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       co - check out RCS revisions


       co [options] file ...


       co  retrieves a revision from each RCS file and stores it into the cor-
       responding working file.

       Pathnames matching an RCS suffix denote RCS files;  all	others	denote
       working files.  Names are paired as explained in ci(1).

       Revisions  of an RCS file can be checked out locked or unlocked.  Lock-
       ing a revision prevents overlapping updates.  A	revision  checked  out
       for  reading  or  processing  (e.g.,  compiling) need not be locked.  A
       revision checked out for editing and later  checkin  must  normally  be
       locked.	 Checkout with locking fails if the revision to be checked out
       is currently locked by another  user.   (A  lock  can  be  broken  with
       rcs(1).)   Checkout  with locking also requires the caller to be on the
       access list of the RCS file, unless he is the owner of the file or  the
       superuser,  or  the  access list is empty.  Checkout without locking is
       not subject to accesslist restrictions, and  is	not  affected  by  the
       presence of locks.

       A  revision  is	selected  by  options  for  revision or branch number,
       checkin date/time, author, or state.  When the  selection  options  are
       applied in combination, co retrieves the latest revision that satisfies
       all of them.  If  none  of  the	selection  options  is	specified,  co
       retrieves  the  latest  revision  on  the  default branch (normally the
       trunk, see the -b option of rcs(1)).  A revision or branch  number  can
       be  attached  to  any of the options -f, -I, -l, -M, -p, -q, -r, or -u.
       The options -d (date), -s (state), and -w (author) retrieve from a sin-
       gle  branch,  the  selected branch, which is either specified by one of
       -f, ..., -u, or the default branch.

       A co command applied to an RCS file with no revisions creates  a  zero-
       length  working	file.	co  always  performs keyword substitution (see


	      retrieves the latest revision whose number is less than or equal
	      to  rev.	 If rev indicates a branch rather than a revision, the
	      latest revision on that branch is retrieved.  If rev is omitted,
	      the  latest revision on the default branch (see the -b option of
	      rcs(1)) is retrieved.  If rev is $, co determines  the  revision
	      number  from  keyword  values in the working file.  Otherwise, a
	      revision is composed of one or more numeric or  symbolic	fields
	      separated  by  periods.	If  rev begins with a period, then the
	      default branch (normally the trunk) is prepended to it.  If  rev
	      is  a  branch number followed by a period, then the latest revi-
	      sion on that branch is used.  The numeric equivalent of  a  sym-
	      bolic  field  is	specified  with  the -n option of the commands
	      ci(1) and rcs(1).
	      revision	locked	by  the caller, if there is one; otherwise, it
	      retrieves the latest revision on the default branch.

	      forces the overwriting of the working file; useful in connection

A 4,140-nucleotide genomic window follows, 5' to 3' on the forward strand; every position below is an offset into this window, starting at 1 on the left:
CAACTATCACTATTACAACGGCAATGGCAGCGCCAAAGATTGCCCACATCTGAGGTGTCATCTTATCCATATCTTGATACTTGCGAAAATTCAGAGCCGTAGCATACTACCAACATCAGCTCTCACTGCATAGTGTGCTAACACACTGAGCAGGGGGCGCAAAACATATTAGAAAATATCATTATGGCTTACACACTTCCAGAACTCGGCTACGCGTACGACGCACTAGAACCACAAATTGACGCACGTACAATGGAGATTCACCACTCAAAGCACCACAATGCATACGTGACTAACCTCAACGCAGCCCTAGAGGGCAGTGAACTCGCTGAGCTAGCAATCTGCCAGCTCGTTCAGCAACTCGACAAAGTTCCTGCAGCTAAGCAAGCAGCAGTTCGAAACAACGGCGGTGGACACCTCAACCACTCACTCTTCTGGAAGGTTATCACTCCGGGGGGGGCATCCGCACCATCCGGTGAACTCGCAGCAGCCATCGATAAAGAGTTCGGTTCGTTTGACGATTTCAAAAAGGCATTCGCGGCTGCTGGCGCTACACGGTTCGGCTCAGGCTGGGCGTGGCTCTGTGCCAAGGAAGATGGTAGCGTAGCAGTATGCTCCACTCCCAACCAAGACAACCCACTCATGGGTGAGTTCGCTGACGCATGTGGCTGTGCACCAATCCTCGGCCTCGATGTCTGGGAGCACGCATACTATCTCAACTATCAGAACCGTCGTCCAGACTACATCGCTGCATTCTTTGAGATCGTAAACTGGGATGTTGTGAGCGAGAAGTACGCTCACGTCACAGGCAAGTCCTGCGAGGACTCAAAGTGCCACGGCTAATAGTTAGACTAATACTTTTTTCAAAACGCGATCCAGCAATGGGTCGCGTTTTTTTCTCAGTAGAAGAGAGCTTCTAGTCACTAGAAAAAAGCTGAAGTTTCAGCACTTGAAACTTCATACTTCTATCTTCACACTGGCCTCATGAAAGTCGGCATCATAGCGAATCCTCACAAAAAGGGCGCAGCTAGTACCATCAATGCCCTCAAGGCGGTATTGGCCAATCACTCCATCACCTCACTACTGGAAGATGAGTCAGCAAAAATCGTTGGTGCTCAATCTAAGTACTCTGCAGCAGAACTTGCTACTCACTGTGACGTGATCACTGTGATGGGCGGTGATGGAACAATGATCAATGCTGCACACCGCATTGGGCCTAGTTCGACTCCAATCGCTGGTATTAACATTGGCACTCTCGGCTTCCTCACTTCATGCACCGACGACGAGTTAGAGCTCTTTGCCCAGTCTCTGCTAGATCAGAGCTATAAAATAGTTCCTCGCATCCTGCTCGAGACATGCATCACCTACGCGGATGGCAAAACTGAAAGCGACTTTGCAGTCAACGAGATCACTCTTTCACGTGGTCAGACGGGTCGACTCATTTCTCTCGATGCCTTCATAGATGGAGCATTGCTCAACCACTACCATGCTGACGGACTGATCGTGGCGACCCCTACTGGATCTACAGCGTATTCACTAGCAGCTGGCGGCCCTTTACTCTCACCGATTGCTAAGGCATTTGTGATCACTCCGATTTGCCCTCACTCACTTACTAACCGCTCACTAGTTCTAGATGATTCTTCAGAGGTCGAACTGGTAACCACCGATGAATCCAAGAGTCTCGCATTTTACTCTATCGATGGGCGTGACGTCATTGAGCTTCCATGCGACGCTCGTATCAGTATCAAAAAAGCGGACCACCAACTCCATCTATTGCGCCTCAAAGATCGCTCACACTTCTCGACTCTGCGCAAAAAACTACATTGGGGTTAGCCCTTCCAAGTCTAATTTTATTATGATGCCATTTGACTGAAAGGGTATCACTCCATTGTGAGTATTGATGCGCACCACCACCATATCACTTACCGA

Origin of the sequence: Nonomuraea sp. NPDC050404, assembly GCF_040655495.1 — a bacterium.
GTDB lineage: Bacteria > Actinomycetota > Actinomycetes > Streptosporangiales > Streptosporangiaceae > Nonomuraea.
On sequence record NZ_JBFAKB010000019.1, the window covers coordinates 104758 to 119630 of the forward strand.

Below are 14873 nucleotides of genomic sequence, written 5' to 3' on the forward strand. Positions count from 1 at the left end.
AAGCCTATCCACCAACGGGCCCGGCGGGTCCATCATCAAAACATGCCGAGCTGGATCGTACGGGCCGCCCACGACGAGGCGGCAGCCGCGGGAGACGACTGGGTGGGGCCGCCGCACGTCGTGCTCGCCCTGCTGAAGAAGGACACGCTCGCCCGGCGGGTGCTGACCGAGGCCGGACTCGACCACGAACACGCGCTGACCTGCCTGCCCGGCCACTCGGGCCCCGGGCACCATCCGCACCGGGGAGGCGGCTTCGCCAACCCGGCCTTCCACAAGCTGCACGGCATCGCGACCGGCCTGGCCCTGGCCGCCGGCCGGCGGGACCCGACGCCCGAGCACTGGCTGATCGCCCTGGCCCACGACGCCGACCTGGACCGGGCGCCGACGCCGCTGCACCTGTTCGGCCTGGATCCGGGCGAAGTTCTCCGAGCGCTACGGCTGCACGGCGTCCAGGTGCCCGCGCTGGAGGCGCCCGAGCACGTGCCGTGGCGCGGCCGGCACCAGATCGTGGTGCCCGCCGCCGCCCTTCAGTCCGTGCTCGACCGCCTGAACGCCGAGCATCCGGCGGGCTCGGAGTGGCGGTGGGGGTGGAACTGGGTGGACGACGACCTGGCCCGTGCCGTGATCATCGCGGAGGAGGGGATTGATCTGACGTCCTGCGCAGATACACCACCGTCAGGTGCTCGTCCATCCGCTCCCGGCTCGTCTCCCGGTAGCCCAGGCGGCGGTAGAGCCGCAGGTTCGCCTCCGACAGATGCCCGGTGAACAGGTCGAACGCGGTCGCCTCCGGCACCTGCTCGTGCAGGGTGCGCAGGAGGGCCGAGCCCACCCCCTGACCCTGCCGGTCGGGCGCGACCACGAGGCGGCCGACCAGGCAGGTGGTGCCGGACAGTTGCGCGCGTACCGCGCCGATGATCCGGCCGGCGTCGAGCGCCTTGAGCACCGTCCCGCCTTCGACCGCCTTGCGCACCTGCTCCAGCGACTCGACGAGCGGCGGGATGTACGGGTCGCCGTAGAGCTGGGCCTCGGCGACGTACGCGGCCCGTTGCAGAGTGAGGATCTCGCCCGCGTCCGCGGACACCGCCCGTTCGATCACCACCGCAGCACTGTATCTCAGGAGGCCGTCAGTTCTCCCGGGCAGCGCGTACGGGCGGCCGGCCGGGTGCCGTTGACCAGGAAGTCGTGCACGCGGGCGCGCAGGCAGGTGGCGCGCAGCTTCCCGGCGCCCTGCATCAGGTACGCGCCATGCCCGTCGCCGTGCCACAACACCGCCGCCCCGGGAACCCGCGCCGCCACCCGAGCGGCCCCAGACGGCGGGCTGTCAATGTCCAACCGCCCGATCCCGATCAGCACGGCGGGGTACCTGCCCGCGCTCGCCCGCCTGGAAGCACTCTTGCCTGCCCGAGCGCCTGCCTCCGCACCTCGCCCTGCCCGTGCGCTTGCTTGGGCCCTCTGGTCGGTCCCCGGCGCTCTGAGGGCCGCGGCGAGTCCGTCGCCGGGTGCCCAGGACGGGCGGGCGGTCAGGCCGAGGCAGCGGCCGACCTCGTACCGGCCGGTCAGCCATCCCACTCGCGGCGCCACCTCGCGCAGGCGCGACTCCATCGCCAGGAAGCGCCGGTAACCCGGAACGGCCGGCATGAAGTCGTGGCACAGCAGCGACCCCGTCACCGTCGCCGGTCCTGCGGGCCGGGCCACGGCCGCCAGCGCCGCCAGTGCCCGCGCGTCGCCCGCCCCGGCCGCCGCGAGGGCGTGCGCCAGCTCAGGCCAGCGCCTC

with -q.	See also FILE MODES below.

       -kkv   Generate keyword strings using the default form, e.g. $Revision:
	      1.6 $ for the Revision keyword.  A locker's name is inserted  in
	      the  value of the Header, Id, and Locker keyword strings only as
	      a file is being locked, i.e. by ci -l and co -l.	 This  is  the

       -kkvl  Like -kkv, except that a locker's name is always inserted if the
	      given revision is currently locked.

       -kk    Generate only keyword names in keyword strings; omit their  val-
	      ues.   See  KEYWORD  SUBSTITUTION  below.   For example, for the
	      Revision keyword, generate  the  string  $Revision$  instead  of
	      $Revision:  1.6  $.  This option is useful to ignore differences
	      due to keyword substitution when comparing  different  revisions
	      of  a file.  Log messages are inserted after $Log$ keywords even
	      if -kk is specified, since this tends to	be  more  useful  when
	      merging changes.

       -ko    Generate	the  old  keyword  string, present in the working file
	      just before it was checked in.  For example,  for  the  Revision
	      keyword,	generate the string $Revision: 1.1 $ instead of $Revi-
	      sion: 1.6 $ if that is how the string appeared when the file was
	      checked  in.   This  can	be useful for file formats that cannot
	      tolerate any changes to substrings that happen to take the  form
	      of keyword strings.

       -kb    Generate	a  binary  image of the old keyword string.  This acts
	      like -ko, except it performs all working file input  and	output
	      in  binary mode.	This makes little difference on Posix and Unix
	      hosts, but on DOS-like hosts one should use rcs -i -kb  to  ini-
	      tialize an RCS file intended to be used for binary files.  Also,
	      on all hosts, rcsmerge(1) normally refuses to merge  files  when
	      -kb is in effect.

       -kv    Generate	only keyword values for keyword strings.  For example,
	      for the Revision keyword, generate the  string  1.6  instead  of
	      $Revision:  1.6  $.  This can help generate files in programming
	      languages where it is hard  to  strip  keyword  delimiters  like